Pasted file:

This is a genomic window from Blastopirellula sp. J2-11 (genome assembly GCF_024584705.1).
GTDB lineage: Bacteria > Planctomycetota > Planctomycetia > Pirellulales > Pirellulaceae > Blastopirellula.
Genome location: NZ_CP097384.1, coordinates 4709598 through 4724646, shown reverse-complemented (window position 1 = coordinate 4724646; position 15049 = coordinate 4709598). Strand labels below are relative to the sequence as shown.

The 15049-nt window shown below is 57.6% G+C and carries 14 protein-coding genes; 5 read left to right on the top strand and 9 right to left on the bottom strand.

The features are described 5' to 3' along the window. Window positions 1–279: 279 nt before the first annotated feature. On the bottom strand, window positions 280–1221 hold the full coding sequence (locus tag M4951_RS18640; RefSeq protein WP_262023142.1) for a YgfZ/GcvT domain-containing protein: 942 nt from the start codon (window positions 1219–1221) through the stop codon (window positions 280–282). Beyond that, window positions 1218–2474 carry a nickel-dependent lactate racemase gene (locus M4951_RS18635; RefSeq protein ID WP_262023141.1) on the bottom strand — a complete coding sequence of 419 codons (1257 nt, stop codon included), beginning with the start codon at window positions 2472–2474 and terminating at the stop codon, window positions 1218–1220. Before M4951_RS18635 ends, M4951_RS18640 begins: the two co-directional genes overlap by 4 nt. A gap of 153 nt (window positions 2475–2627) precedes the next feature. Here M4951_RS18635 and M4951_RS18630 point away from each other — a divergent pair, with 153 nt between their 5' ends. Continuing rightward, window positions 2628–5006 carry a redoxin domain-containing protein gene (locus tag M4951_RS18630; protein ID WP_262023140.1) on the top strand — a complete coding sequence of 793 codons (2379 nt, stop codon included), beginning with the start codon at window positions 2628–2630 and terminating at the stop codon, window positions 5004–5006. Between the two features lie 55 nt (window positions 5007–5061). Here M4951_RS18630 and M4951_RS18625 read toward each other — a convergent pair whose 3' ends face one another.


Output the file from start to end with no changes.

This is a genomic window from Blastopirellula sp. J2-11 (genome assembly GCF_024584705.1).
GTDB lineage: Bacteria > Planctomycetota > Planctomycetia > Pirellulales > Pirellulaceae > Blastopirellula.
Genome location: NZ_CP097384.1, coordinates 4709598 through 4724646, shown reverse-complemented (window position 1 = coordinate 4724646; position 15049 = coordinate 4709598). Strand labels below are relative to the sequence as shown.

The 15049-nt window shown below is 57.6% G+C and carries 14 protein-coding genes; 5 read left to right on the top strand and 9 right to left on the bottom strand.

The features are described 5' to 3' along the window. Window positions 1–279: 279 nt before the first annotated feature. On the bottom strand, window positions 280–1221 hold the full coding sequence (locus tag M4951_RS18640; RefSeq protein WP_262023142.1) for a YgfZ/GcvT domain-containing protein: 942 nt from the start codon (window positions 1219–1221) through the stop codon (window positions 280–282). Beyond that, window positions 1218–2474 carry a nickel-dependent lactate racemase gene (locus M4951_RS18635; RefSeq protein ID WP_262023141.1) on the bottom strand — a complete coding sequence of 419 codons (1257 nt, stop codon included), beginning with the start codon at window positions 2472–2474 and terminating at the stop codon, window positions 1218–1220. Before M4951_RS18635 ends, M4951_RS18640 begins: the two co-directional genes overlap by 4 nt. A gap of 153 nt (window positions 2475–2627) precedes the next feature. Here M4951_RS18635 and M4951_RS18630 point away from each other — a divergent pair, with 153 nt between their 5' ends. Continuing rightward, window positions 2628–5006 carry a redoxin domain-containing protein gene (locus tag M4951_RS18630; protein ID WP_262023140.1) on the top strand — a complete coding sequence of 793 codons (2379 nt, stop codon included), beginning with the start codon at window positions 2628–2630 and terminating at the stop codon, window positions 5004–5006. Between the two features lie 55 nt (window positions 5007–5061). Here M4951_RS18630 and M4951_RS18625 read toward each other — a convergent pair whose 3' ends face one another.